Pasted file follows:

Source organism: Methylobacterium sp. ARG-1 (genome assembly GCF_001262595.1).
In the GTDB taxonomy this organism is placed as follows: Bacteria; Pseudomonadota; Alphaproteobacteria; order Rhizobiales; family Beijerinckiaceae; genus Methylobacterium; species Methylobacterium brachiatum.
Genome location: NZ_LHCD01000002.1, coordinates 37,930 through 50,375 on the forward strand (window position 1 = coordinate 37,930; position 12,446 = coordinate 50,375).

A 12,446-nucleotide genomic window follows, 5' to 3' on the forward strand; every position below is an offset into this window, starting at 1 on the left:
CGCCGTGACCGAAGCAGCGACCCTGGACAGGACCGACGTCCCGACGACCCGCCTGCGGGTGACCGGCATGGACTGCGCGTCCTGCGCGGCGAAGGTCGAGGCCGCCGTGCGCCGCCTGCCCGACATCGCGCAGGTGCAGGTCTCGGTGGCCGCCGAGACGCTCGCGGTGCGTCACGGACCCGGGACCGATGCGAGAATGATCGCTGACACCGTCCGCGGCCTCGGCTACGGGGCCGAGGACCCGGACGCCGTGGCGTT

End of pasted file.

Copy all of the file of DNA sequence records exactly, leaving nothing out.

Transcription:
Source organism: Methylobacterium sp. ARG-1 (genome assembly GCF_001262595.1).
In the GTDB taxonomy this organism is placed as follows: Bacteria; Pseudomonadota; Alphaproteobacteria; order Rhizobiales; family Beijerinckiaceae; genus Methylobacterium; species Methylobacterium brachiatum.
Genome location: NZ_LHCD01000002.1, coordinates 37,930 through 50,375 on the forward strand (window position 1 = coordinate 37,930; position 12,446 = coordinate 50,375).

A 12,446-nucleotide genomic window follows, 5' to 3' on the forward strand; every position below is an offset into this window, starting at 1 on the left:
CGCCGTGACCGAAGCAGCGACCCTGGACAGGACCGACGTCCCGACGACCCGCCTGCGGGTGACCGGCATGGACTGCGCGTCCTGCGCGGCGAAGGTCGAGGCCGCCGTGCGCCGCCTGCCCGACATCGCGCAGGTGCAGGTCTCGGTGGCCGCCGAGACGCTCGCGGTGCGTCACGGACCCGGGACCGATGCGAGAATGATCGCTGACACCGTCCGCGGCCTCGGCTACGGGGCCGAGGACCCGGACGCCGTGGCGTT